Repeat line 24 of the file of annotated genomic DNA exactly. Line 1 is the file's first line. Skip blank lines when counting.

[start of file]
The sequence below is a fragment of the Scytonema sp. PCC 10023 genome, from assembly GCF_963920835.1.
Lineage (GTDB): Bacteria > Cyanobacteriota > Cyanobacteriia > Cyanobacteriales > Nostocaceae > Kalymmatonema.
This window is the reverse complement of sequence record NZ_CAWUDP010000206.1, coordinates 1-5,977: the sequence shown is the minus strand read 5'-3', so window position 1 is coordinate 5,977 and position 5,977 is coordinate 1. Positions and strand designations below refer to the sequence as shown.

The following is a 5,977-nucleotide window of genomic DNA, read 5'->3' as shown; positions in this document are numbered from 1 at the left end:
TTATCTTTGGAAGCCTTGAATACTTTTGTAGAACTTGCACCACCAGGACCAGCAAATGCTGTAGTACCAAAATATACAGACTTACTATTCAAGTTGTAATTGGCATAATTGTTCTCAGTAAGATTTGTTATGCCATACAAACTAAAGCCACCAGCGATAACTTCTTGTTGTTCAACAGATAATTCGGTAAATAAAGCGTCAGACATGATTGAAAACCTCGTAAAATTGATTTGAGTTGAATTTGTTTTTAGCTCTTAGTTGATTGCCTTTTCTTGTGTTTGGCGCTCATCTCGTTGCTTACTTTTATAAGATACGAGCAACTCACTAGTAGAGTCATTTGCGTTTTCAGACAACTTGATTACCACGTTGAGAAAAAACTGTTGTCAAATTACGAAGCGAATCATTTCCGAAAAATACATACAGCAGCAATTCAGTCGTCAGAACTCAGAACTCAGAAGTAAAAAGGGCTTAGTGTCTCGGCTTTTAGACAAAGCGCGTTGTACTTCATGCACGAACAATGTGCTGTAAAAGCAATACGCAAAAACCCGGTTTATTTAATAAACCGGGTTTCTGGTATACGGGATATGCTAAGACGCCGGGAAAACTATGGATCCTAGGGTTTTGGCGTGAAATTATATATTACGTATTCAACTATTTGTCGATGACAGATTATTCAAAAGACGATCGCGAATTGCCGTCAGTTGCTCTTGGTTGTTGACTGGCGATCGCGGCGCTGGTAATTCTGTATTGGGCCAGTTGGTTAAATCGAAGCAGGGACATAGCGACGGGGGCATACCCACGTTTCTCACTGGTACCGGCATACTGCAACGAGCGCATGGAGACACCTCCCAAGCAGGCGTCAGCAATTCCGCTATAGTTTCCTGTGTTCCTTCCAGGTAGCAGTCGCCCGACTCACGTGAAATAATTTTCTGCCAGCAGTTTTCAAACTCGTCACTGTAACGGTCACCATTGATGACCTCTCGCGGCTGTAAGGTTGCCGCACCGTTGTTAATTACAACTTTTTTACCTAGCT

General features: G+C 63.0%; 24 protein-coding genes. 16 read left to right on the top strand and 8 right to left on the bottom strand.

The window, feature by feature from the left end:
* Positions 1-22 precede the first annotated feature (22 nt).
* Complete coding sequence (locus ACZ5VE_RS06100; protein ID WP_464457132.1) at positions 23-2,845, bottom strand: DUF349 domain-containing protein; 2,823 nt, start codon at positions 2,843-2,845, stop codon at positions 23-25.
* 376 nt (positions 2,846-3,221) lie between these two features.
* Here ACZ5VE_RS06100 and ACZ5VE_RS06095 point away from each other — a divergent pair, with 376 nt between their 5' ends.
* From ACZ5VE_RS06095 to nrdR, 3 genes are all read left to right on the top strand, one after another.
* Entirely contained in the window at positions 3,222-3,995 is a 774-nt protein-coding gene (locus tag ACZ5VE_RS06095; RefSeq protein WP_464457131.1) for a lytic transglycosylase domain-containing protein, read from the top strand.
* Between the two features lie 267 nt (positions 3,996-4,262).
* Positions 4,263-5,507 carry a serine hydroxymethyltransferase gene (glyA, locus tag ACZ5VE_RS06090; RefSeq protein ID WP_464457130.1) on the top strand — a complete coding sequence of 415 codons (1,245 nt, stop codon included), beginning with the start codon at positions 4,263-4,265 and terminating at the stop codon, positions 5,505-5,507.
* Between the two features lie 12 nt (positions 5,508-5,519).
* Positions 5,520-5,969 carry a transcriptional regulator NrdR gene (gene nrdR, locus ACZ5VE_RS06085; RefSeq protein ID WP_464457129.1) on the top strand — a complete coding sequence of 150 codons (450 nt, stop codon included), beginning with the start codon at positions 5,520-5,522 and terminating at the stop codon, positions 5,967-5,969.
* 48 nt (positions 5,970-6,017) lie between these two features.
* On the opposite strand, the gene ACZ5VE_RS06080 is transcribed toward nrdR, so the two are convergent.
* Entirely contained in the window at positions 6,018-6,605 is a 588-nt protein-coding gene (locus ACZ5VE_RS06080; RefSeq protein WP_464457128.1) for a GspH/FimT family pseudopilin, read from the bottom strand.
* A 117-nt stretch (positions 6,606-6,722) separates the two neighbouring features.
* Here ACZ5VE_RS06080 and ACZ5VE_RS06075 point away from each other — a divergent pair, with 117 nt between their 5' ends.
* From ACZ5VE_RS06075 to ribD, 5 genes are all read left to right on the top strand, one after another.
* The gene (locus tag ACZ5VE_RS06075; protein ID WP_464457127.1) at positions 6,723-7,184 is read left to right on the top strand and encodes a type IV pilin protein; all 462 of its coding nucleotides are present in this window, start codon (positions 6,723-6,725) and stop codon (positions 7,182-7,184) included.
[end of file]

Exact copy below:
* The gene (locus tag ACZ5VE_RS06075; protein ID WP_464457127.1) at positions 6,723-7,184 is read left to right on the top strand and encodes a type IV pilin protein; all 462 of its coding nucleotides are present in this window, start codon (positions 6,723-6,725) and stop codon (positions 7,182-7,184) included.